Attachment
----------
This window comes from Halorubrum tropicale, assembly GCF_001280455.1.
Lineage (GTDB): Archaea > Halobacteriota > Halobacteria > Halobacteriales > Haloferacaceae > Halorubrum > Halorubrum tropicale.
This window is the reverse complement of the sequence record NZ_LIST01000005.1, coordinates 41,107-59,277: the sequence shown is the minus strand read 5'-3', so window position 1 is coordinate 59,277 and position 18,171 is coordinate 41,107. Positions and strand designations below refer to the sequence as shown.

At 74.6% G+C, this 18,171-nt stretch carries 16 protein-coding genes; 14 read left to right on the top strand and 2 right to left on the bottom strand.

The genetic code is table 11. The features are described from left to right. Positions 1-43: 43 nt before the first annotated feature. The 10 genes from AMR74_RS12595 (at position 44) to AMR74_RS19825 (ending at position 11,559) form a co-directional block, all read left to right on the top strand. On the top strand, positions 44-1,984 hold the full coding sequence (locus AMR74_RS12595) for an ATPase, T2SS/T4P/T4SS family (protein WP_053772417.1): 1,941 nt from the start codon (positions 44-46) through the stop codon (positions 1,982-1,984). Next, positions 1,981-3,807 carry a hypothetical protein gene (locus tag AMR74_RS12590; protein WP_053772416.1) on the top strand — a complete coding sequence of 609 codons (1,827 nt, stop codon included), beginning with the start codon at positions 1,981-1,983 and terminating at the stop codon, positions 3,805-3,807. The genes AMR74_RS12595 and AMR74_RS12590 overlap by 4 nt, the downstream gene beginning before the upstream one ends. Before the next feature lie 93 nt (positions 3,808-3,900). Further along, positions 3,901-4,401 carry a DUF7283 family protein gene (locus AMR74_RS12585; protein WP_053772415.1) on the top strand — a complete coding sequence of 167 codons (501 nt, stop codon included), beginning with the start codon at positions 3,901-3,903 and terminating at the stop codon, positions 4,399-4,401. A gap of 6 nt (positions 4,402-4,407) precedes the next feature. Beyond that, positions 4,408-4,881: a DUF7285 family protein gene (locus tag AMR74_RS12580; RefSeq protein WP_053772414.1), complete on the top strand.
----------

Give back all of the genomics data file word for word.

This window comes from Halorubrum tropicale, assembly GCF_001280455.1.
Lineage (GTDB): Archaea > Halobacteriota > Halobacteria > Halobacteriales > Haloferacaceae > Halorubrum > Halorubrum tropicale.
This window is the reverse complement of the sequence record NZ_LIST01000005.1, coordinates 41,107-59,277: the sequence shown is the minus strand read 5'-3', so window position 1 is coordinate 59,277 and position 18,171 is coordinate 41,107. Positions and strand designations below refer to the sequence as shown.

At 74.6% G+C, this 18,171-nt stretch carries 16 protein-coding genes; 14 read left to right on the top strand and 2 right to left on the bottom strand.

The genetic code is table 11. The features are described from left to right. Positions 1-43: 43 nt before the first annotated feature. The 10 genes from AMR74_RS12595 (at position 44) to AMR74_RS19825 (ending at position 11,559) form a co-directional block, all read left to right on the top strand. On the top strand, positions 44-1,984 hold the full coding sequence (locus AMR74_RS12595) for an ATPase, T2SS/T4P/T4SS family (protein WP_053772417.1): 1,941 nt from the start codon (positions 44-46) through the stop codon (positions 1,982-1,984). Next, positions 1,981-3,807 carry a hypothetical protein gene (locus tag AMR74_RS12590; protein WP_053772416.1) on the top strand — a complete coding sequence of 609 codons (1,827 nt, stop codon included), beginning with the start codon at positions 1,981-1,983 and terminating at the stop codon, positions 3,805-3,807. The genes AMR74_RS12595 and AMR74_RS12590 overlap by 4 nt, the downstream gene beginning before the upstream one ends. Before the next feature lie 93 nt (positions 3,808-3,900). Further along, positions 3,901-4,401 carry a DUF7283 family protein gene (locus AMR74_RS12585; protein WP_053772415.1) on the top strand — a complete coding sequence of 167 codons (501 nt, stop codon included), beginning with the start codon at positions 3,901-3,903 and terminating at the stop codon, positions 4,399-4,401. A gap of 6 nt (positions 4,402-4,407) precedes the next feature. Beyond that, positions 4,408-4,881: a DUF7285 family protein gene (locus tag AMR74_RS12580; RefSeq protein WP_053772414.1), complete on the top strand.